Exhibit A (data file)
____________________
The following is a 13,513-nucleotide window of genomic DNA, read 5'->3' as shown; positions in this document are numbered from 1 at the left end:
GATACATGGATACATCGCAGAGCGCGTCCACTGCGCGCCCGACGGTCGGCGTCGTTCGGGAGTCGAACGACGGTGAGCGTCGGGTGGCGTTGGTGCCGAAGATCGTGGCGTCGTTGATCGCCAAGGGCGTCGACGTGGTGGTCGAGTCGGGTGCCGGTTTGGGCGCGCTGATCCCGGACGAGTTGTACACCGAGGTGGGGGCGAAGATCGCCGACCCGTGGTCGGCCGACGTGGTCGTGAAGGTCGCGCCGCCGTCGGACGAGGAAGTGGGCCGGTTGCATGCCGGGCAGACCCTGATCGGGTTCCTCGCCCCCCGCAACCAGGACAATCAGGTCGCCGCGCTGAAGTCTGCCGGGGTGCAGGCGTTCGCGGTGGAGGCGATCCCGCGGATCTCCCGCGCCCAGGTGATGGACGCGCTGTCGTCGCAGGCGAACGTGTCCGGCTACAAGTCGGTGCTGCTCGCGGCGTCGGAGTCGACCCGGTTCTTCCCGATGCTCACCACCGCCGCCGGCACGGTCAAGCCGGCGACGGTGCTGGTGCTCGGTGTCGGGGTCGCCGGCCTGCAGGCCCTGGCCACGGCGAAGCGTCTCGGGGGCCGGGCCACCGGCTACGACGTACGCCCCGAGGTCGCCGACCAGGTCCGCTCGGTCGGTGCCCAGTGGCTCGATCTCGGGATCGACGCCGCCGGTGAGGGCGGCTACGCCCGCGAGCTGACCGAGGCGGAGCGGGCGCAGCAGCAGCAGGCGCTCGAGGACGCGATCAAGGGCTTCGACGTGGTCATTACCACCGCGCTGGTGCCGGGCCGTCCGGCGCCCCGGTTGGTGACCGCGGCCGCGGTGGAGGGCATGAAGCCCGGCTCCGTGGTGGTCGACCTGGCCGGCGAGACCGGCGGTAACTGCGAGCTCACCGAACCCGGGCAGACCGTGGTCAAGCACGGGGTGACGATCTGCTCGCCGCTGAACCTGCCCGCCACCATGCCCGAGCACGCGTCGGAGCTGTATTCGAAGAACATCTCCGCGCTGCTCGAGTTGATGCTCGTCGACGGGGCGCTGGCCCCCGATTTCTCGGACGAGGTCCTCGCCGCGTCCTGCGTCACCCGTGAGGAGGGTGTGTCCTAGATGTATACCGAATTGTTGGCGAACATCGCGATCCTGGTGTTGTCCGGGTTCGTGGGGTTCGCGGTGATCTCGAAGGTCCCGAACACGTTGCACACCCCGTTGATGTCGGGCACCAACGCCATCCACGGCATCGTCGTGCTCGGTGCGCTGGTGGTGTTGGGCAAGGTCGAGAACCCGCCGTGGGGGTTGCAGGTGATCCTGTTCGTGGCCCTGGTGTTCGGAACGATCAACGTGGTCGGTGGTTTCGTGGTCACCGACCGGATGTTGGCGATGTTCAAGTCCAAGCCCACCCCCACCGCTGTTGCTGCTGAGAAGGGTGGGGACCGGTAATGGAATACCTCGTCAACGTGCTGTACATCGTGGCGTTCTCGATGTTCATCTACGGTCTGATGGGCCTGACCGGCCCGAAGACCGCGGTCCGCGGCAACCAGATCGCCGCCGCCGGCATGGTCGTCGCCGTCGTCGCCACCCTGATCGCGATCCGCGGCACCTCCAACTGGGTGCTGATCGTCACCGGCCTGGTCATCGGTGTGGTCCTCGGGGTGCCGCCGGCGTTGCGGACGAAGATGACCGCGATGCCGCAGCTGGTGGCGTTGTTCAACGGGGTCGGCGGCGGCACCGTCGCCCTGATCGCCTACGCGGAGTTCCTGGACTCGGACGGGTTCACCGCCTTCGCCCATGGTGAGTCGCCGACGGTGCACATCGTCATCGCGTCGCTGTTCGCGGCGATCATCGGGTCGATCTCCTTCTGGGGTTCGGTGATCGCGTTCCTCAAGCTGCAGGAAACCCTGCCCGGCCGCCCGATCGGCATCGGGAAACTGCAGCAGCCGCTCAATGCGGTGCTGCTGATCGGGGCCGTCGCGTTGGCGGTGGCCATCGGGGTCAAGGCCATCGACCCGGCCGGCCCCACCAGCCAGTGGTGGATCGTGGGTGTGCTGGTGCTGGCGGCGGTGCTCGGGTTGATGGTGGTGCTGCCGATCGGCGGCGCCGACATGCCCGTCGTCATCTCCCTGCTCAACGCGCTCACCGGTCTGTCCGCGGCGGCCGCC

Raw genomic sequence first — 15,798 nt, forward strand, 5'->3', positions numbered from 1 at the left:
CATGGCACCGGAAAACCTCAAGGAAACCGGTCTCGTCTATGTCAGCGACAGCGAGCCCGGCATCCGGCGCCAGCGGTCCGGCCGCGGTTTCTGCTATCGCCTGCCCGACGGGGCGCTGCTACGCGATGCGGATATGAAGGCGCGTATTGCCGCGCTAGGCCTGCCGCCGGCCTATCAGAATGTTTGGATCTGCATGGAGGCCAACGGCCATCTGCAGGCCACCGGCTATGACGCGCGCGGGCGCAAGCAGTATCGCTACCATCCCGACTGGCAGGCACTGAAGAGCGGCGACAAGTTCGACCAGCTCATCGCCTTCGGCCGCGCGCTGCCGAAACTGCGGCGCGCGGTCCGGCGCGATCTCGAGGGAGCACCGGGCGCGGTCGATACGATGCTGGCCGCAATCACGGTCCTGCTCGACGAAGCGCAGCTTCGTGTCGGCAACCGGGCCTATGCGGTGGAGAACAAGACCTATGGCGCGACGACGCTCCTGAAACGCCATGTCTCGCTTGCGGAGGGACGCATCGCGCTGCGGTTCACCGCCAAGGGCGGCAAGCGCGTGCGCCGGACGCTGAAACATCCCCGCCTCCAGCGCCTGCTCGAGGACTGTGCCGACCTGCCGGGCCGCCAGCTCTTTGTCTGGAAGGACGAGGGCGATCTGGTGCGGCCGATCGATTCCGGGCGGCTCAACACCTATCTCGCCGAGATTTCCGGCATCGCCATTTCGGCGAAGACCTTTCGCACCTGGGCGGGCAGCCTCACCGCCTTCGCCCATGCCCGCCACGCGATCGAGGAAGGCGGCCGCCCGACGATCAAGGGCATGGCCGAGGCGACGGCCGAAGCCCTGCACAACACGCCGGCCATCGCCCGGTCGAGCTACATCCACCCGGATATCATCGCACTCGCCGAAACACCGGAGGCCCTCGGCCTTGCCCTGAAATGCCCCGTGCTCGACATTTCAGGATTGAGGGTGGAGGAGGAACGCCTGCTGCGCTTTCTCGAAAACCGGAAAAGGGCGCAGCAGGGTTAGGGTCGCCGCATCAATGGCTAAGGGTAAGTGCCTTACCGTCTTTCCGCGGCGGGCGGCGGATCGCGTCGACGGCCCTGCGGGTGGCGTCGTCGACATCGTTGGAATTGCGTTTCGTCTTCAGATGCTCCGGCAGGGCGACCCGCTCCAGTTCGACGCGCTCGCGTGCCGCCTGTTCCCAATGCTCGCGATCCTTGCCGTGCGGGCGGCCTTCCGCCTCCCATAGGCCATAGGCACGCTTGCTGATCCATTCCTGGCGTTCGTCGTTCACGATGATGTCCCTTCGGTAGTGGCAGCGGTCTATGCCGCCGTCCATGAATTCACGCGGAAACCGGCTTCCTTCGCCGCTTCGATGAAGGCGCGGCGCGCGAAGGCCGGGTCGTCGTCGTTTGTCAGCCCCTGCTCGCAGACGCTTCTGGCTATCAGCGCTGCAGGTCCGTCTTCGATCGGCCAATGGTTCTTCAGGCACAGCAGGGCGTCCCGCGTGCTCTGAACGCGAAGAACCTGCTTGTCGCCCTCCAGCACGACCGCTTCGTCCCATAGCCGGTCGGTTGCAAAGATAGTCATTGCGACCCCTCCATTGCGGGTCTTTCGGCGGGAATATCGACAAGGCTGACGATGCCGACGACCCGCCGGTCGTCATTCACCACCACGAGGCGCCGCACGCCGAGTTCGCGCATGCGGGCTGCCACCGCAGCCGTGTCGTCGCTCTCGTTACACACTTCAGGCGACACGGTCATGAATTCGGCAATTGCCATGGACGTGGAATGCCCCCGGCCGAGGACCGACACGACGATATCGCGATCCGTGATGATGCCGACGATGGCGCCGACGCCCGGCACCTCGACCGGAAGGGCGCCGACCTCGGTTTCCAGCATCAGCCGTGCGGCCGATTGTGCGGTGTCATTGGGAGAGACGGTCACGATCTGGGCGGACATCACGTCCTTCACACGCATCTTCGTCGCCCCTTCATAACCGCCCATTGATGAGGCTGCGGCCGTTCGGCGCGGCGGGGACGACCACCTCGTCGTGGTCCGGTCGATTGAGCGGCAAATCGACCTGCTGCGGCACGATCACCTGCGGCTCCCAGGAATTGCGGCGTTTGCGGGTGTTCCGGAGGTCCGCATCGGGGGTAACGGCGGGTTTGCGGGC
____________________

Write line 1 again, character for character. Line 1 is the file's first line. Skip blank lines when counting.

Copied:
The following is a 13,513-nucleotide window of genomic DNA, read 5'->3' as shown; positions in this document are numbered from 1 at the left end: